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Around the World 

Opening Doors for Opportunities Abroad

Two pharmacy schools develop partnerships to expand their reach and enhance students’ experiences.  

Many graduate students who attend The University of Toledo College of Pharmacy and Pharmaceutical Sciences come from the Middle East or other parts of the world. As such, expanding the college’s presence and recruitment efforts beyond U.S. borders increases enrollment in graduate programs and allows the college to reconnect with alumni. In late 2012, Dr. Johnnie L. Early II, dean of the college, along with Drs. Amanda Bryant-Friedrich, Sharrel Pinto and Youssef Sari, traveled to the Middle East to create and support some of the college’s educational and research partnerships. They visited Al-Zaytoonah University in Jordan and Saudi Arabia’s King Faisal Specialists Hospital and Research Centre.

The college’s relationship with Al-Zaytoonah University, a private institution in the capital city of Amman, Jordan, extends back 10 years and includes the exchange of ideas and knowledge that have strengthened pharmacy practice in Jordan and enhanced research in the United States. The partnership attracts students who are interested in graduate studies in the basic sciences.

Al-Zaytoonah University and the UT college of pharmacy co-sponsored a conference in Jordan at which Early gave the keynote address. Bryant-Friedrich, associate professor in the Department of Medicinal Chemistry, presented her research on chemical toxicology and the etiology of cancer, while Pinto, associate professor in the Department of Pharmacy Practice and research director for the Pharmaceutical Care and Outcomes Research Lab, spoke about the impact that practicing pharmacists can have on improving patient care and outcomes. Sari, assistant professor of pharmacology, presented his research on the treatment of alcoholism and neurodegenerative diseases.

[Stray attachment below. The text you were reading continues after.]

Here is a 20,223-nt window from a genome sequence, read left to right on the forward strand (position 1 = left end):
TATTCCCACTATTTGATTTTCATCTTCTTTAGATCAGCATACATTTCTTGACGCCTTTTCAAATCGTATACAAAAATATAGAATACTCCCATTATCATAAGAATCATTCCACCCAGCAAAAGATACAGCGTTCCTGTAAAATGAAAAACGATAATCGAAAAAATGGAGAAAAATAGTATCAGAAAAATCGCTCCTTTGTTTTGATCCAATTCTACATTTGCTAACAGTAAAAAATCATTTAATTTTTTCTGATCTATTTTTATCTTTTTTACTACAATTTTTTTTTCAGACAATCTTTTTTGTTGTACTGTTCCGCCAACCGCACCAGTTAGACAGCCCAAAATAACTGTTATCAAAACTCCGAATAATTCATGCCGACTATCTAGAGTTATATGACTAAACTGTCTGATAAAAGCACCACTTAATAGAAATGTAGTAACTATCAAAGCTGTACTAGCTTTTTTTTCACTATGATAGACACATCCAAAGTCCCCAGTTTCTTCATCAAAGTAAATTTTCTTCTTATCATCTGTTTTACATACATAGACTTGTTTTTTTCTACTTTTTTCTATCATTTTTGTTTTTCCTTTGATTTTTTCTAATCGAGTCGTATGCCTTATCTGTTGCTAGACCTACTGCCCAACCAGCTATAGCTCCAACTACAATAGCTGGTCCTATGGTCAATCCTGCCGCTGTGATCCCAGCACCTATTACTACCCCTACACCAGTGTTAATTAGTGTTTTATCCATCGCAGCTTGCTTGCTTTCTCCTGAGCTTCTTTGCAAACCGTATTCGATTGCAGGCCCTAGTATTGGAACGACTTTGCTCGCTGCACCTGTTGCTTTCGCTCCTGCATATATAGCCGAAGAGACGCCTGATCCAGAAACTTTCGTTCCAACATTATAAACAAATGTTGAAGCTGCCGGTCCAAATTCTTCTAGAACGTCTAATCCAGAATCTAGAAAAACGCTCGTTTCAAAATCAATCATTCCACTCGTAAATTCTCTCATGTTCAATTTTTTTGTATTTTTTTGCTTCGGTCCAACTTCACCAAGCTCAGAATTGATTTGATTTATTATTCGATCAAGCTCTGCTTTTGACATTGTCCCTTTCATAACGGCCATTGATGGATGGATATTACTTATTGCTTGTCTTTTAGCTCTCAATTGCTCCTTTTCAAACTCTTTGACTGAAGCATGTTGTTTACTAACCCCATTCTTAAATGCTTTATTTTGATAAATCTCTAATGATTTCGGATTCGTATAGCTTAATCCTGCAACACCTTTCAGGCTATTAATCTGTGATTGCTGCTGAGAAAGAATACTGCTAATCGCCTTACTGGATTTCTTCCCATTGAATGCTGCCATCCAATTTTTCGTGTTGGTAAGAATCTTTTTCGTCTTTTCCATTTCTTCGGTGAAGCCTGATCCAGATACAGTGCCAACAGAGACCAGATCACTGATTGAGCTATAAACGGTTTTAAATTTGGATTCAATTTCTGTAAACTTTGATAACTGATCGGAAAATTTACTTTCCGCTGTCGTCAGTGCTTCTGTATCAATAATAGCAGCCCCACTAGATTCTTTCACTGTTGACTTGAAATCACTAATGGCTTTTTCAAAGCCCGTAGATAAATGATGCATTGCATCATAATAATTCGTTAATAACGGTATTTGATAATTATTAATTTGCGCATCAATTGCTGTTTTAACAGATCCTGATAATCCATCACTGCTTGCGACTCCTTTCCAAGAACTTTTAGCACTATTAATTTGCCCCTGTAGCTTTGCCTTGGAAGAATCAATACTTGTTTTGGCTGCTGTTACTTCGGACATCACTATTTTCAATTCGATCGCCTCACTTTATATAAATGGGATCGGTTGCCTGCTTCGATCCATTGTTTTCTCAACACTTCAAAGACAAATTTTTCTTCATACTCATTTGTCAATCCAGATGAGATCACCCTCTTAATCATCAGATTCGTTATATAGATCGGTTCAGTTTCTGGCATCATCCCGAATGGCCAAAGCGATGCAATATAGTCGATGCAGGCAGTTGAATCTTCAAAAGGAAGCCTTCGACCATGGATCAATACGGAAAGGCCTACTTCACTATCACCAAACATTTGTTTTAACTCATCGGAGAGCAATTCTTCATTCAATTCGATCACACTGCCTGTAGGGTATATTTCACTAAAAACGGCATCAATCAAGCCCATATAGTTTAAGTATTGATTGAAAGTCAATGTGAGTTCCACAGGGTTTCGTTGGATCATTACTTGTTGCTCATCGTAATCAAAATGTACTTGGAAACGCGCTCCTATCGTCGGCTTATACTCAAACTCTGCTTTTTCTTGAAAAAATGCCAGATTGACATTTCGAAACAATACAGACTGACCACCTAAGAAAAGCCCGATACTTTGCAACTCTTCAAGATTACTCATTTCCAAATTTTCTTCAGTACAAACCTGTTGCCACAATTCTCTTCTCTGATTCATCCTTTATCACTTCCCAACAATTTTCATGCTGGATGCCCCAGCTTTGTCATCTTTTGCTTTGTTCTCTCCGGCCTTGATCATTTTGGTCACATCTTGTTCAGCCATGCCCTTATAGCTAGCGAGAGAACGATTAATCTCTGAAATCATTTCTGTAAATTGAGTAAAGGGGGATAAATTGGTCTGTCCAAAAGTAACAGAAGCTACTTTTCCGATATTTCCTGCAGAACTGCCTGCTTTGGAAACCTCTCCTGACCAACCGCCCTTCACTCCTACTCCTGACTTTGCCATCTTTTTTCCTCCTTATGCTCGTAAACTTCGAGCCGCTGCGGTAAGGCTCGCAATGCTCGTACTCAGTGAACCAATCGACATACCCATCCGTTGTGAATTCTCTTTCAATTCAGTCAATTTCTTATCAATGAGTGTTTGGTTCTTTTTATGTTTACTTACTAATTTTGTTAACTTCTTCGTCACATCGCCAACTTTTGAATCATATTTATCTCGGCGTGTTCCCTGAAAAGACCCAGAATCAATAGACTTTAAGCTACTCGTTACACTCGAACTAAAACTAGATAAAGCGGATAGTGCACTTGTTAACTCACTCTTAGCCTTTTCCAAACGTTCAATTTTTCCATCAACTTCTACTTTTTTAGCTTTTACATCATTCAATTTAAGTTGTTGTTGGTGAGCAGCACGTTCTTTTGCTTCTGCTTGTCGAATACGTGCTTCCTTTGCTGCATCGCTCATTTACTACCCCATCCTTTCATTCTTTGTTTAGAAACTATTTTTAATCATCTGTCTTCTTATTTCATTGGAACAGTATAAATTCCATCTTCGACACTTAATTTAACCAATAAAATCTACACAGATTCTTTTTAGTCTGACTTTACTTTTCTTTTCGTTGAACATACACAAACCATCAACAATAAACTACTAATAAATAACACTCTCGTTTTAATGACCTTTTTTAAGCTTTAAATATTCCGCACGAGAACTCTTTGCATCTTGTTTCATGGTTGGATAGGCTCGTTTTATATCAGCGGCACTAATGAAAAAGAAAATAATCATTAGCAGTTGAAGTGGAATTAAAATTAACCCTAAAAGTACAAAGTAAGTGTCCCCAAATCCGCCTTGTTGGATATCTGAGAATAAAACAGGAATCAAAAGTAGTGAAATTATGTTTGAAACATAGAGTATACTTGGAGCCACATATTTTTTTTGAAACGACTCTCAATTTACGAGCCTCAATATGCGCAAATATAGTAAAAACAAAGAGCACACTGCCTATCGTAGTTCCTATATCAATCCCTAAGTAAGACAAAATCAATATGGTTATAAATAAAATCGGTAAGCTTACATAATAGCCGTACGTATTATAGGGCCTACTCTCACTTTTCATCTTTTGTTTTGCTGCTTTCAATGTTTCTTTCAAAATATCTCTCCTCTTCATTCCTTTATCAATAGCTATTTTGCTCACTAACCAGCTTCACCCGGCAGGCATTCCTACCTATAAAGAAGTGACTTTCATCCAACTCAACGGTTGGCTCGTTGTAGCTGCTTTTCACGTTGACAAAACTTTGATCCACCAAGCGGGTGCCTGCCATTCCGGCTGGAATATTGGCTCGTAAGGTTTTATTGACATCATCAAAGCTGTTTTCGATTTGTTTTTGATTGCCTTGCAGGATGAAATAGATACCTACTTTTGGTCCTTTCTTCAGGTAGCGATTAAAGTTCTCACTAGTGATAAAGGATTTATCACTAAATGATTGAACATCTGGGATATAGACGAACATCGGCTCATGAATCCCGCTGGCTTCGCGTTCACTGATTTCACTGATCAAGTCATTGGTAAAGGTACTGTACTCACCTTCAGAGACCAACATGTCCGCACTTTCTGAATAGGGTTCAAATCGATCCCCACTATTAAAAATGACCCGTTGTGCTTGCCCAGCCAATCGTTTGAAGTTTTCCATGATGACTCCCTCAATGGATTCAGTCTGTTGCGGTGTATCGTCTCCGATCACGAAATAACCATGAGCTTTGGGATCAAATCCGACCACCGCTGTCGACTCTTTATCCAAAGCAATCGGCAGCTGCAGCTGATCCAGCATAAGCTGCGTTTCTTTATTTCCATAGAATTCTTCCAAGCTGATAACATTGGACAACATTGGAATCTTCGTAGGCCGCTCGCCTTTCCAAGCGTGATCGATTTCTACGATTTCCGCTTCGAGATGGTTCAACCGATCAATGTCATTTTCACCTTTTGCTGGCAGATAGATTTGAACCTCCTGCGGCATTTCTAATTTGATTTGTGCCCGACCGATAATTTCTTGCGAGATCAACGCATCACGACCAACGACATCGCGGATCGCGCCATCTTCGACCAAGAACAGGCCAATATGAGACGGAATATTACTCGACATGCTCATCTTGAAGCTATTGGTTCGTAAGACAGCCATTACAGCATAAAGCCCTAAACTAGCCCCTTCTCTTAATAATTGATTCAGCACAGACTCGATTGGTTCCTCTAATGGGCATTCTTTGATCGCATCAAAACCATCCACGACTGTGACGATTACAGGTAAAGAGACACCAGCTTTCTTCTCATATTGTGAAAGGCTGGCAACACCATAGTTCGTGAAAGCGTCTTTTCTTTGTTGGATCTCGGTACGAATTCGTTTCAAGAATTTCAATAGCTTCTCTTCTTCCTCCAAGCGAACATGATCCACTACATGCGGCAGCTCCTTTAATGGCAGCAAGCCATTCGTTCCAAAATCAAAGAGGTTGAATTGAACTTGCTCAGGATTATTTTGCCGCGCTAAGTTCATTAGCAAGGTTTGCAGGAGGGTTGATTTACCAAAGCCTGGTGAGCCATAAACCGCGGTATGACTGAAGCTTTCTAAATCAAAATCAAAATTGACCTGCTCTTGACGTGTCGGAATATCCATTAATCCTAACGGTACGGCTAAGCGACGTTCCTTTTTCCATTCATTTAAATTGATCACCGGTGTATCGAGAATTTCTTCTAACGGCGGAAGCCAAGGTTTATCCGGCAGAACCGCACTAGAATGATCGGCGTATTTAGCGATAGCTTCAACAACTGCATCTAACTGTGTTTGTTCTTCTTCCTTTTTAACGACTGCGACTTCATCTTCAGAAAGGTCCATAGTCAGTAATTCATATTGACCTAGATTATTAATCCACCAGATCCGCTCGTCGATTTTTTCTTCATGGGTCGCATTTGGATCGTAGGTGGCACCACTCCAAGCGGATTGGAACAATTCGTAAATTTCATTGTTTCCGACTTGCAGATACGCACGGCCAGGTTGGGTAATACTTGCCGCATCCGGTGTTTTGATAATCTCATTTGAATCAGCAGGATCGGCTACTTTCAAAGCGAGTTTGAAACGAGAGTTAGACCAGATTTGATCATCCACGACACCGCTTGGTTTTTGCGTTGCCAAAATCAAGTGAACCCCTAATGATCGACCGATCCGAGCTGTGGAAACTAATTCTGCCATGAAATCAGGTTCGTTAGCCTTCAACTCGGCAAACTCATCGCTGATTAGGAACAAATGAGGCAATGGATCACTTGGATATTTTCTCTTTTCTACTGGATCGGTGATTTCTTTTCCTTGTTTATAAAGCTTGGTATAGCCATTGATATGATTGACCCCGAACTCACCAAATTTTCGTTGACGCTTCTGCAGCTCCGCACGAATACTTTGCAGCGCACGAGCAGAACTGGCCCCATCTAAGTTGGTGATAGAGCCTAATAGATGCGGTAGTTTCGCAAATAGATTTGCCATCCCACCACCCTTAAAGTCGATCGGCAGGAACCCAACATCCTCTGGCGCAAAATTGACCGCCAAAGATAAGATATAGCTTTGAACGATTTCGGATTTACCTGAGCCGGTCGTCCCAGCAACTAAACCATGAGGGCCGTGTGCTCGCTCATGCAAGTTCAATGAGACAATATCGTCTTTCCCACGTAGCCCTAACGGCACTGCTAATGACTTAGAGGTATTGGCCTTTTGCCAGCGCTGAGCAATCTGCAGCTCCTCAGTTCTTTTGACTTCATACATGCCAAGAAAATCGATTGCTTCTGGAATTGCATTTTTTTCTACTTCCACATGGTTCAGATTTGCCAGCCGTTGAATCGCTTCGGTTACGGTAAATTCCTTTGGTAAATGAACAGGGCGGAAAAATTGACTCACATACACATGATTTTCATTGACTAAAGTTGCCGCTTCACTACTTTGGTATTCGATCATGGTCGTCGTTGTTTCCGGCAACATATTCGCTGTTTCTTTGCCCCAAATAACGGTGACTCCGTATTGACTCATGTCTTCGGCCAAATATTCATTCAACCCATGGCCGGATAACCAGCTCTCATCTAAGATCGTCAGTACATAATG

Additionally, a new Memorandum of Understanding between the college and the King Faisal Specialists Hospital and Research Centre in Saudi Arabia allows Doctor of Pharmacy students to complete rotations at the institution. King Faisal is home to the first and only ASHP-accredited PGY1 residency program outside the United States, creating a unique opportunity for graduates who wish to practice abroad. The state-of-the-art hospital facilities and government support allow the institution to adopt a patient-centered medical home model.

A Hands-On Experience in Brazil

The University of the Incarnate Word Feik School of Pharmacy partnered with Brazilian generic pharmaceutical company Prati-Donaduzzi to provide student rotations in Brazil. The collaboration involves two American entities—H-E-B supermarkets and UIW—and two Brazilian organizations—Prati-Donaduzzi and the Catholic faith-based university Pontificia Universidade Catolica do Parana.

The partnership with Prati-Donaduzzi will provide eight fourth-year student pharmacists with a fully paid six-week industrial rotation, bridging education and its application to comparative drug development with a global perspective. As part of this rotation, UIW students are enrolled in a concurrent course alongside Pontificia Universidade students and Prati-Donaduzzi regulatory affairs professionals. This course explores the harmonization of international regulatory affairs between the FDA and the Brazilian regulatory agency ANVISA. Students work in teams and those who complete the course receive a certificate of completion.

According to Dr. Eli G. Phillips, assistant professor at the UIW Feik School of Pharmacy, the program is unique because it involves this type of public/private collaboration to provide real-life practical and educational experiences pertaining to pharmaceutical regulation and the practice of pharmacy. One of the program’s goals is to foster regulatory professionals who are able to transcend international regulation to improve the quality of and access to healthcare.

“UIW is embracing globalization by bringing together Brazilian and American students. These students will tackle the real-world needs of private organizations that need employees who can maneuver through complex regulations in both countries and develop solutions to product registration in Brazil and in the U.S.,” said Dr. Marcos A. Oliveira, associate professor of pharmaceutical sciences at the UIW Feik School of Pharmacy. The eight Brazilian students will receive complementary experiences in the United States. Going forward, it is expected that this rotation will be offered to 12 UIW students per year.

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